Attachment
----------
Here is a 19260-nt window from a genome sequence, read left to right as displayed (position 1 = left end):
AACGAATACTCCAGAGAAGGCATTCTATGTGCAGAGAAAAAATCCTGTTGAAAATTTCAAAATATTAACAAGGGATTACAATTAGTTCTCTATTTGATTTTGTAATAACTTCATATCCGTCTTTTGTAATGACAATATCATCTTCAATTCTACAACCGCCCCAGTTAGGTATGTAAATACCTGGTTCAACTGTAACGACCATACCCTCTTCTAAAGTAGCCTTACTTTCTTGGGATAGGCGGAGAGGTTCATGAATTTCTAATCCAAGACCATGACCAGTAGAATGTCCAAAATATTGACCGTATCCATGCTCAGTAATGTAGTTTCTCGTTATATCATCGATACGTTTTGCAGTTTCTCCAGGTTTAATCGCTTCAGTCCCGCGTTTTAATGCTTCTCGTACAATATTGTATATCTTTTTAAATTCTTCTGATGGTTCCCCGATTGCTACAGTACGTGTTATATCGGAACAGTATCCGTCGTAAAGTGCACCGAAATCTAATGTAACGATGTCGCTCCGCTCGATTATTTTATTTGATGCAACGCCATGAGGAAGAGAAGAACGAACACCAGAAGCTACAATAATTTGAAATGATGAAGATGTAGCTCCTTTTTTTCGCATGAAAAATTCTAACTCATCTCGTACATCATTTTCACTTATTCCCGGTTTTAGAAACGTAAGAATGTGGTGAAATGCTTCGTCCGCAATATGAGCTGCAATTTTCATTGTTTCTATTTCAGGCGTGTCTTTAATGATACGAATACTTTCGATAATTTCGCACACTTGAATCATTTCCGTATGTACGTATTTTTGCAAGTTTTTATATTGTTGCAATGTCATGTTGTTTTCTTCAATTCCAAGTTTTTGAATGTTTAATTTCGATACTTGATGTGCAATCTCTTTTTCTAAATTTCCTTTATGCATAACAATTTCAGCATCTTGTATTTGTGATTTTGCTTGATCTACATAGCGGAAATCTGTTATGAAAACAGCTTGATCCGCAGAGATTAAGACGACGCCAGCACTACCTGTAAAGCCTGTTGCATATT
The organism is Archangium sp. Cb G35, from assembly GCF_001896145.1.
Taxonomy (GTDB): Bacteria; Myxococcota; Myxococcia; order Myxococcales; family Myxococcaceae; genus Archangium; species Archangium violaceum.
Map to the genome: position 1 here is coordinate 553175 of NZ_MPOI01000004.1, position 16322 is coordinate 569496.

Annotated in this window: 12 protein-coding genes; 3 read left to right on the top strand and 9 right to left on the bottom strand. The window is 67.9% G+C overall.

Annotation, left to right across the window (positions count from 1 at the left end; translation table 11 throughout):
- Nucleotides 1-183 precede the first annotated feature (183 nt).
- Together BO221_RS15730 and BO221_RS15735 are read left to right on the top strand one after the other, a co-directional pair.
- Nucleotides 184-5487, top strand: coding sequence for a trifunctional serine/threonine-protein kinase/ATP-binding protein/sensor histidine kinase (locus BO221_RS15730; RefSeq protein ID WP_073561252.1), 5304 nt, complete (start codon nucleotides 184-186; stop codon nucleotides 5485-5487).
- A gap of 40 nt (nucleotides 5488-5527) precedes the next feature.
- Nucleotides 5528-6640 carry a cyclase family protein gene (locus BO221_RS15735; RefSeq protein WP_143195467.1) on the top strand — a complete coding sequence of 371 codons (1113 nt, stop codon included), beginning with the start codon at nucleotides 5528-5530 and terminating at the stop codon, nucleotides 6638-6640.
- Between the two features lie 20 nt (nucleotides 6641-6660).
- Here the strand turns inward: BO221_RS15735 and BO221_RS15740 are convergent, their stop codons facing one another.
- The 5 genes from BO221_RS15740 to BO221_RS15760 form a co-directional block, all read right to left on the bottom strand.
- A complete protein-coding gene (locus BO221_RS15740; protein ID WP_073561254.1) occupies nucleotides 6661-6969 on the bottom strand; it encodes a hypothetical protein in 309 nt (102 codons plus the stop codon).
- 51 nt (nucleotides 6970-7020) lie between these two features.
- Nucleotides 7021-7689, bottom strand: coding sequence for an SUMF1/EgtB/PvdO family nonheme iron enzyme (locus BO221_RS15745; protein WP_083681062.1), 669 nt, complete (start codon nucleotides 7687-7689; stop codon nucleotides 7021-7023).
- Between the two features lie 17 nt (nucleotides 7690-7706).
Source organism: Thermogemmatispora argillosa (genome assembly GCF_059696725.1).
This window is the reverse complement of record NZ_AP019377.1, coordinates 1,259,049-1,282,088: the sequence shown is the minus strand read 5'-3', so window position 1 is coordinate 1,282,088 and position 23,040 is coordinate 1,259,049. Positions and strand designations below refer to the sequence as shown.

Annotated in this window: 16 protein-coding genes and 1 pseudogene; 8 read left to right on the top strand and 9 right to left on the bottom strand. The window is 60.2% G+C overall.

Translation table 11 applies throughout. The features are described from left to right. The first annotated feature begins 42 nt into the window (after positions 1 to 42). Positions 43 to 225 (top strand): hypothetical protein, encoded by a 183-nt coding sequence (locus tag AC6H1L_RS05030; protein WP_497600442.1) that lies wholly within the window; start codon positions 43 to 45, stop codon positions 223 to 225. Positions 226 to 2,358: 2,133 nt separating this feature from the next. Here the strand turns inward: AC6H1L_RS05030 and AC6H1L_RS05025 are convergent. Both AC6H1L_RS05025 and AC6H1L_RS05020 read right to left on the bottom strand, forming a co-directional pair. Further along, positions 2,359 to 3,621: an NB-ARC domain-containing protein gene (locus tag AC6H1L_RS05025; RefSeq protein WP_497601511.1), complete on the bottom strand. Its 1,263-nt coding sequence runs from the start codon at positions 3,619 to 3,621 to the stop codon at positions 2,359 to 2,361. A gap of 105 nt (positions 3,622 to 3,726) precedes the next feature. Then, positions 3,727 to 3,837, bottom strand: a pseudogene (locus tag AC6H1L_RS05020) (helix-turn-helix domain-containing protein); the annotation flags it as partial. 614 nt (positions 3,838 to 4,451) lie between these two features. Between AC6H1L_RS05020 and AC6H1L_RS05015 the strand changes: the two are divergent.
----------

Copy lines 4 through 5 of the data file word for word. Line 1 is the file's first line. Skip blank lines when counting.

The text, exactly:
Taxonomy (GTDB): Bacteria; Myxococcota; Myxococcia; order Myxococcales; family Myxococcaceae; genus Archangium; species Archangium violaceum.
Map to the genome: position 1 here is coordinate 553175 of NZ_MPOI01000004.1, position 16322 is coordinate 569496.